The F-score is often used in the field of information retrieval for measuring search, document classification, and query classification performance.[3] Earlier works focused primarily on the F1 score, but with the proliferation of large scale search engines, performance goals changed to place more emphasis on either precision or recall[4] and so ${\displaystyle F_{\beta }}$ is seen in wide application.

The F-score is also used in machine learning.[5] Note, however, that the F-measures do not take the true negatives into account, and that measures such as the Matthews correlation coefficient, Informedness or Cohen's kappa may be preferable to assess the performance of a binary classifier.[citation needed]

The F-score has been widely used in the natural language processing literature,[6] such as the evaluation of named entity recognition and word segmentation.

## Criticism

David Hand and others criticize the widespread use of the F1 score since it gives equal importance to precision and recall. In practice, different types of mis-classifications incur different costs. In other words, the relative importance of precision and recall is an aspect of the problem.[7]

According to Davide Chicco and Giuseppe Jurman, the F1 score is less truthful and informative than the Matthews correlation coefficient (MCC) in binary evaluation classification.[8]

David Powers has pointed out that F1 ignores the True Negatives and thus is misleading for unbalanced classes, while kappa and correlation measures are symmetric and assess both directions of predictability - the classifier predicting the true class and the true class predicting the classifier prediction, proposing separate multiclass measures Informedness and Markedness for the two directions, noting that their geometric mean is correlation.[9]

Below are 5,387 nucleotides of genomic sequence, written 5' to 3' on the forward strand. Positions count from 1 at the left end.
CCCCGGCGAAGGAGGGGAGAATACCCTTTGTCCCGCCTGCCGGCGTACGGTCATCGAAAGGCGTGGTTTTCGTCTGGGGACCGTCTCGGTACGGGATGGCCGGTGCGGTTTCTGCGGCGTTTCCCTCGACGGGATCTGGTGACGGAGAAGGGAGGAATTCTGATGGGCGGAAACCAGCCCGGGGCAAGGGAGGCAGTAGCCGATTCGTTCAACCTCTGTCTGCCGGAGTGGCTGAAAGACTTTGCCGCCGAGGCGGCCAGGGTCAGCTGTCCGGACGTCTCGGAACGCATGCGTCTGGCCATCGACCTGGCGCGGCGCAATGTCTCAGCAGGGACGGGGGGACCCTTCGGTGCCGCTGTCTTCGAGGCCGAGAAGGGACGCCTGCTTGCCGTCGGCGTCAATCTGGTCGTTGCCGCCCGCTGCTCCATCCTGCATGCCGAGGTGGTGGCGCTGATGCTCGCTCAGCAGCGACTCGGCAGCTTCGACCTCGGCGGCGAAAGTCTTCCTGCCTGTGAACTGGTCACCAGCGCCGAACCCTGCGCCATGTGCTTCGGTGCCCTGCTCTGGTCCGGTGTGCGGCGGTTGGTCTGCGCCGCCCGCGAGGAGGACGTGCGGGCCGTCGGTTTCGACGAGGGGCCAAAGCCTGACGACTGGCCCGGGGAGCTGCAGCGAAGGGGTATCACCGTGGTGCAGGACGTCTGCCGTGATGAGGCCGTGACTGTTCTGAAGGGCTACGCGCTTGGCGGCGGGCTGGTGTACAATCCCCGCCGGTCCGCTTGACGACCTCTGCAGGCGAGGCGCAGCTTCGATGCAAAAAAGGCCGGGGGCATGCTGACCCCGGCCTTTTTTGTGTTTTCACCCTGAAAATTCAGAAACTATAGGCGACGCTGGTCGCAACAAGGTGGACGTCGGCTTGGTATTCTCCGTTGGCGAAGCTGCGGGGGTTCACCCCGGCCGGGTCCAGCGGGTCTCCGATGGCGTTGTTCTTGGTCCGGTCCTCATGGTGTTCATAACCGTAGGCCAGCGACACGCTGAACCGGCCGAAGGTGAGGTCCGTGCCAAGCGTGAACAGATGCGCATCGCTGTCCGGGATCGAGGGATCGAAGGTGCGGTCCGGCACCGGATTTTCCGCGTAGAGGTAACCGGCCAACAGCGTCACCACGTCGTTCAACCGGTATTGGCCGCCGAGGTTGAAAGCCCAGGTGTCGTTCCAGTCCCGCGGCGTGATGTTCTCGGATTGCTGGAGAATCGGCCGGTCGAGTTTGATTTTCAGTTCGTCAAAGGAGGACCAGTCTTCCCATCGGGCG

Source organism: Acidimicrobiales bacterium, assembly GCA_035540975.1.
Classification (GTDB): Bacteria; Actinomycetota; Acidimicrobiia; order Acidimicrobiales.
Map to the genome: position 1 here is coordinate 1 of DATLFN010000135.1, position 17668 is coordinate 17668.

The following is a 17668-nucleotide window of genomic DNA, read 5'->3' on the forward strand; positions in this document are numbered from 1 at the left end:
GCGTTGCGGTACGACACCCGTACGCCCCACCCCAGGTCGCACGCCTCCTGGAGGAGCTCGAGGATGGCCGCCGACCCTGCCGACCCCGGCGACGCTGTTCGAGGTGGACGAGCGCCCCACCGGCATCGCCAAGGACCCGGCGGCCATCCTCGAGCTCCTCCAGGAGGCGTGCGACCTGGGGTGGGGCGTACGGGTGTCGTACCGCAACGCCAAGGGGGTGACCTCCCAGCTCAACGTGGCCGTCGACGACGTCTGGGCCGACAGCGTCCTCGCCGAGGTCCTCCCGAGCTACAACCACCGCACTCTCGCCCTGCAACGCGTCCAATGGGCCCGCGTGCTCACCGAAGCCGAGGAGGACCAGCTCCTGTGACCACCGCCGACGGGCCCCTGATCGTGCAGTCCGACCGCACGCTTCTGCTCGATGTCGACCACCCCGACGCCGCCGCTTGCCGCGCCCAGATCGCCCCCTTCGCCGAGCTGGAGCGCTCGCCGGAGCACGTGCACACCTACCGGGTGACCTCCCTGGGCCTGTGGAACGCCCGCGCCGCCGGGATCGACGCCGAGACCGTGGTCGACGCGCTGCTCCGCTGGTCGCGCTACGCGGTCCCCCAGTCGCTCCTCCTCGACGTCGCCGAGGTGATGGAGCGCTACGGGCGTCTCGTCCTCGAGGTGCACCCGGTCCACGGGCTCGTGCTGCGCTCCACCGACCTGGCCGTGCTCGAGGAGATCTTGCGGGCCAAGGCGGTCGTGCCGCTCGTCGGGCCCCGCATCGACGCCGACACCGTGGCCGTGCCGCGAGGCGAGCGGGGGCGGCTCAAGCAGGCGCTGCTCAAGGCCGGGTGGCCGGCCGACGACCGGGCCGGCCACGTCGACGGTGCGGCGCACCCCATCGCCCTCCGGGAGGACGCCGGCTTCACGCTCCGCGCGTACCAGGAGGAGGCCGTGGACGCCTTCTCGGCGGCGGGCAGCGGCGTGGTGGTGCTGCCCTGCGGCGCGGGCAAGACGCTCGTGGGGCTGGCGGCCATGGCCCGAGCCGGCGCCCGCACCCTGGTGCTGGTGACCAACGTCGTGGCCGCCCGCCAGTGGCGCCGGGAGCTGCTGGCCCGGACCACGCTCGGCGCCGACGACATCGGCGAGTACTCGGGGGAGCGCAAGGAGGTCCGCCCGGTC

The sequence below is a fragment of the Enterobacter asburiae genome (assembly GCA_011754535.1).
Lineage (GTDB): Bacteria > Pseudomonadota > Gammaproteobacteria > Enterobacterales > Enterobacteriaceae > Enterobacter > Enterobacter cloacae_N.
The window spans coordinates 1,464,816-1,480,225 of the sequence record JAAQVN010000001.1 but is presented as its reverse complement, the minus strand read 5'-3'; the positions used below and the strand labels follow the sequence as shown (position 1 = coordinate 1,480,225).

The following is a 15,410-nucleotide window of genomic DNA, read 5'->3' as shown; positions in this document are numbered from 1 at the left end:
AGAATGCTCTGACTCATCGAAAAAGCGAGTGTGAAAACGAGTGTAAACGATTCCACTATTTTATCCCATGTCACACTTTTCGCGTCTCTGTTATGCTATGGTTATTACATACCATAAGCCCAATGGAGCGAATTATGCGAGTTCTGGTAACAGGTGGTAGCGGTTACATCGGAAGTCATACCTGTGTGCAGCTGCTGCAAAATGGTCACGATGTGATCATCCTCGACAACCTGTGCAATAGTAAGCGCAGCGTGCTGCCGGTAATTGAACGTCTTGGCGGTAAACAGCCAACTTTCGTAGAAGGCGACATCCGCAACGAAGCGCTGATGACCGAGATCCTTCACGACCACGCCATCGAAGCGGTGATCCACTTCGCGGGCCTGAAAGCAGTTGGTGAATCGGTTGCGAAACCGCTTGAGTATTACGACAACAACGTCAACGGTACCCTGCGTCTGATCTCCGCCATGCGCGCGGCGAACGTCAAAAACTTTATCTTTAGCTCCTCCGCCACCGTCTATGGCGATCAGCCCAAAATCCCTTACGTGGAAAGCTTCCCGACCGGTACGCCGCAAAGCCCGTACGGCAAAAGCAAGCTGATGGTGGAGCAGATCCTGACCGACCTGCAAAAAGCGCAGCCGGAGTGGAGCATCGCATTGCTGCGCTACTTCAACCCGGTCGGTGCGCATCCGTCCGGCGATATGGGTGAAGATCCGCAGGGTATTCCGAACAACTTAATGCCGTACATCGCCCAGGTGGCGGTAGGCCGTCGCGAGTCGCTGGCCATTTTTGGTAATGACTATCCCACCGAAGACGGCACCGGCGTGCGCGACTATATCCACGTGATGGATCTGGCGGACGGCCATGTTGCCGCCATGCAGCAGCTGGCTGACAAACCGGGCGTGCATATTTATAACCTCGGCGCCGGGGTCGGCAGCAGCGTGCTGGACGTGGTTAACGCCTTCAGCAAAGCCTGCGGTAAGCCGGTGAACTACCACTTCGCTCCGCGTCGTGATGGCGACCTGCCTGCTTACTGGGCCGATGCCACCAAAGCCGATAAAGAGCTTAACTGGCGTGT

## Difference from G-measure

While the F-measure is the harmonic mean of recall and precision, the G-measure is the geometric mean.[10]

## Extension to multi-class classification

The F-score is also used for evaluating classification problems with more than two classes (Multiclass classification). In this setup, the final score is obtained by micro-averaging (biased by class frequency) or macro-averaging (taking all classes as equally important). For macro-averaging, two different formulas have been used by applicants: the F-score of (arithmetic) class-wise precision and recall means or the arithmetic mean of class-wise F-scores, where the latter exhibits more desirable properties.[11]

## References

1. ^ Sasaki, Y. (2007). "The truth of the F-measure" (PDF).
2. ^ Van Rijsbergen, C. J. (1979). Information Retrieval (2nd ed.). Butterworth-Heinemann.
3. ^ Beitzel., Steven M. (2006). On Understanding and Classifying Web Queries (Ph.D. thesis). IIT. CiteSeerX 10.1.1.127.634.
4. ^ X. Li; Y.-Y. Wang; A. Acero (July 2008). Learning query intent from regularized click graphs. Proceedings of the 31st SIGIR Conference. doi:10.1145/1390334.1390393. S2CID 8482989.
5. ^ See, e.g., the evaluation of the [1].
6. ^ Derczynski, L. (2016). Complementarity, F-score, and NLP Evaluation. Proceedings of the International Conference on Language Resources and Evaluation.
7. ^ Hand, David. "A note on using the F-measure for evaluating record linkage algorithms - Dimensions". app.dimensions.ai. doi:10.1007/s11222-017-9746-6. hdl:10044/1/46235. Retrieved 2018-12-08.
8. ^ Chicco D, Jurman G (January 2020). "The advantages of the Matthews correlation coefficient (MCC) over F1 score and accuracy in binary classification evaluation". BMC Genomics. 21 (6): 6. doi:10.1186/s12864-019-6413-7. PMC 6941312. PMID 31898477.
9. ^ Powers, David M W (2011). "Evaluation: From Precision, Recall and F-Score to ROC, Informedness, Markedness & Correlation". Journal of Machine Learning Technologies. 2 (1): 37–63. hdl:2328/27165.
10. ^ Tharwat A (August 2018). "Classification assessment methods". Applied Computing and Informatics. doi:10.1016/j.aci.2018.08.003.
11. ^ J. Opitz; S. Burst (2019). "Macro F1 and Macro F1". arXiv:1911.03347 [stat.ML].